Suburbanization within the city? Exploring suburban lifestyles in the inner-city of Leipzig (Germany)


  • Artemis Koumparelou
  • Andreas Feiler
  • Linda Kühn
  • Marcus Hübscher



gentrification, housing, Leipzig, suburban lifestyles, inner-city suburbanization, Eastern Germany


The long-prevailing image of a clear delimitation between core city and suburbs has been increasingly questioned in research. New qualitative approaches are necessary to describe the urban-suburban relationship based on a sociocultural heterogenization of suburbs and the spread of suburban lifestyles into inner cities. The concept of inner-city suburbanization is one approach to define spaces as urban or suburban regardless of geographical location. Drawing upon this concept, the present paper explores suburban lifestyles in the inner-city area of Leipzig and their role in the socio-spatial urban transformation. For this purpose, we identify and map owner-occupied middle-class family housing estates in central urban locations. Using qualitative individual and focus group interviews with the residents, complemented by site observation, we explore to what extent these single-family houses resemble traditional suburbs in terms of morphology and social structure in four different case studies. All of the cases show how suburban qualities, such as homeownership and socio-economical homogeneity, go hand in hand with the benefits of their urban locations. This hybrid character reflects the dissolution of the classical place-specific distinctions between urban and suburban environments and patterns. Simultaneously, dynamics of upgrading and social exclusion from housing unfold in the residential areas, where middle-class family housing estates emerge. Thus, we raise the question of the interrelation between inner-city suburbanization processes and gentrification trends in Leipzig.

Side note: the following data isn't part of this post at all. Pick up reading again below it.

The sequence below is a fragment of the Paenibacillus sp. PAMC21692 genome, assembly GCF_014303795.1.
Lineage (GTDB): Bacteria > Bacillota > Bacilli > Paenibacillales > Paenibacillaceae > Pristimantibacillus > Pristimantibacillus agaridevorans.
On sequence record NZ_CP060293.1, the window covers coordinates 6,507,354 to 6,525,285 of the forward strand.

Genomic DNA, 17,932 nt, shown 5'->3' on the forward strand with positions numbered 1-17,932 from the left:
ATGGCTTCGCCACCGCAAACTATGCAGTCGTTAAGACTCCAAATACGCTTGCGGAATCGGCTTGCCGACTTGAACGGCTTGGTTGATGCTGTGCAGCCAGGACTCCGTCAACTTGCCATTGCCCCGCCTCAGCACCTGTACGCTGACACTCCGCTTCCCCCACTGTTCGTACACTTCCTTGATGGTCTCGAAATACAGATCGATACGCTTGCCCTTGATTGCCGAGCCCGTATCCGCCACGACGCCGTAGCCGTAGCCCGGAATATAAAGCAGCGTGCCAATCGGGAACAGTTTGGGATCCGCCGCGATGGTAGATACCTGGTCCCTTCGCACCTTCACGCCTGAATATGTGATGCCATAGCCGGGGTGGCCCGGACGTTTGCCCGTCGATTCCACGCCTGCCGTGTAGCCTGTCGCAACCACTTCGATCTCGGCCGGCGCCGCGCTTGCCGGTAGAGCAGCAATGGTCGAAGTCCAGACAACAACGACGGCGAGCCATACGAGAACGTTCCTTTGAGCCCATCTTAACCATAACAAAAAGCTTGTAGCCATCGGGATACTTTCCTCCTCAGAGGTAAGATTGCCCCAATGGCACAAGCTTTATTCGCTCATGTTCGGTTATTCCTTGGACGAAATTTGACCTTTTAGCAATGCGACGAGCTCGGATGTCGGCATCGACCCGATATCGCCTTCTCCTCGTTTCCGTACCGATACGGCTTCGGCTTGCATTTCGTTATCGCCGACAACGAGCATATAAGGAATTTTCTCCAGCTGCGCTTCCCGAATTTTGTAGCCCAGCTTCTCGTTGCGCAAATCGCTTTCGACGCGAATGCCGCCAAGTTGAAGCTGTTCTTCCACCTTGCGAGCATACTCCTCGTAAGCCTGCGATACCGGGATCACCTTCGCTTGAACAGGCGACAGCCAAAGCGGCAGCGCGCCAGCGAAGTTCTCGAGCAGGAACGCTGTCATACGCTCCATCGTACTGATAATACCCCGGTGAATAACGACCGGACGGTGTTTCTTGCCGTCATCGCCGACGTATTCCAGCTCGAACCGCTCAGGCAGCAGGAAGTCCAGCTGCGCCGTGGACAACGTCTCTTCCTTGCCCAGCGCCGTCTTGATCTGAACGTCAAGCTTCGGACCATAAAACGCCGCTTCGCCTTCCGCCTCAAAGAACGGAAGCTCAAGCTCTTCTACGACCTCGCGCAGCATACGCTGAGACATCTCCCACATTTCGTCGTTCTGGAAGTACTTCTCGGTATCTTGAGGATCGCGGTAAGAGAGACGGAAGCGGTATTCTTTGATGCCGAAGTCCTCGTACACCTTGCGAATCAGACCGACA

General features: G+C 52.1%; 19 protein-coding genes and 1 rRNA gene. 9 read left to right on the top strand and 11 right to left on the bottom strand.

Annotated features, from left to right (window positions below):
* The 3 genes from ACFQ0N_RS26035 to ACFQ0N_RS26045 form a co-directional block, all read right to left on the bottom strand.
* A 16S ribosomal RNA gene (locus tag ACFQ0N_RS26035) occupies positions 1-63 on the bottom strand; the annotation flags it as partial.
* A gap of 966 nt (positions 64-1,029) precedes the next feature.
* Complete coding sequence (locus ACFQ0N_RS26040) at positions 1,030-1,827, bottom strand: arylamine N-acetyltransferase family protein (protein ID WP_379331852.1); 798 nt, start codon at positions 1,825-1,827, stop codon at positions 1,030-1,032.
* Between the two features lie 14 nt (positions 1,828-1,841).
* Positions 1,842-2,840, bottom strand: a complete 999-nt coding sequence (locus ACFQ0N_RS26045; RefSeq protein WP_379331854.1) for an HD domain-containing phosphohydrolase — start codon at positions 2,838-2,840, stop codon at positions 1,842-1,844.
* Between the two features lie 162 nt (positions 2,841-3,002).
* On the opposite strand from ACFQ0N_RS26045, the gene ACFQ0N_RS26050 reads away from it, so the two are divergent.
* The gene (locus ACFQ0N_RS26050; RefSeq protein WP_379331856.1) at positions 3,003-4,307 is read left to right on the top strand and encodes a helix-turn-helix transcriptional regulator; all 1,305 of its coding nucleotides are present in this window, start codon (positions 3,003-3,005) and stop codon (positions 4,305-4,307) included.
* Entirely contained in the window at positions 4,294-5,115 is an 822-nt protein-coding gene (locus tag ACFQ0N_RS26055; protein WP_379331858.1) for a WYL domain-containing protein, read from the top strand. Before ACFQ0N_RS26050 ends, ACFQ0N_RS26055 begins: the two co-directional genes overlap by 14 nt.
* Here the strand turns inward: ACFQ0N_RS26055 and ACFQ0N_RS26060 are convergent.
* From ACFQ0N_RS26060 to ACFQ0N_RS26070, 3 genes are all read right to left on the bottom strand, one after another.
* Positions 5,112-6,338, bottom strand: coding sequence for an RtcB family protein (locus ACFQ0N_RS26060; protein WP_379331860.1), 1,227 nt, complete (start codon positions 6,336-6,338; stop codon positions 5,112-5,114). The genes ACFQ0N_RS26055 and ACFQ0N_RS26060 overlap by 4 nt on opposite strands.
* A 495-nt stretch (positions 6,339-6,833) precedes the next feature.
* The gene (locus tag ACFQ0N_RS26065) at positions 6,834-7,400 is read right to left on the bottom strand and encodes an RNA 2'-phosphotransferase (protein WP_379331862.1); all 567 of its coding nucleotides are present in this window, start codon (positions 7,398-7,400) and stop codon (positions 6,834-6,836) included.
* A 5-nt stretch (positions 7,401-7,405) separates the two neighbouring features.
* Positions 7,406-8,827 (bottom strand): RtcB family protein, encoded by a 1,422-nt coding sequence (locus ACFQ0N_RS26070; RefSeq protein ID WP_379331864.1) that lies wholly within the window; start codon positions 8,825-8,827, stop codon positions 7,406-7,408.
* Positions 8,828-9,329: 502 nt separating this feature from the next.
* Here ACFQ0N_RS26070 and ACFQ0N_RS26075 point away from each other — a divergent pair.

How to Cite

Koumparelou, A., Feiler, A., Kühn, L., & Hübscher, M. (2023). Suburbanization within the city? Exploring suburban lifestyles in the inner-city of Leipzig (Germany). ERDKUNDE, 77(1), 71–89.




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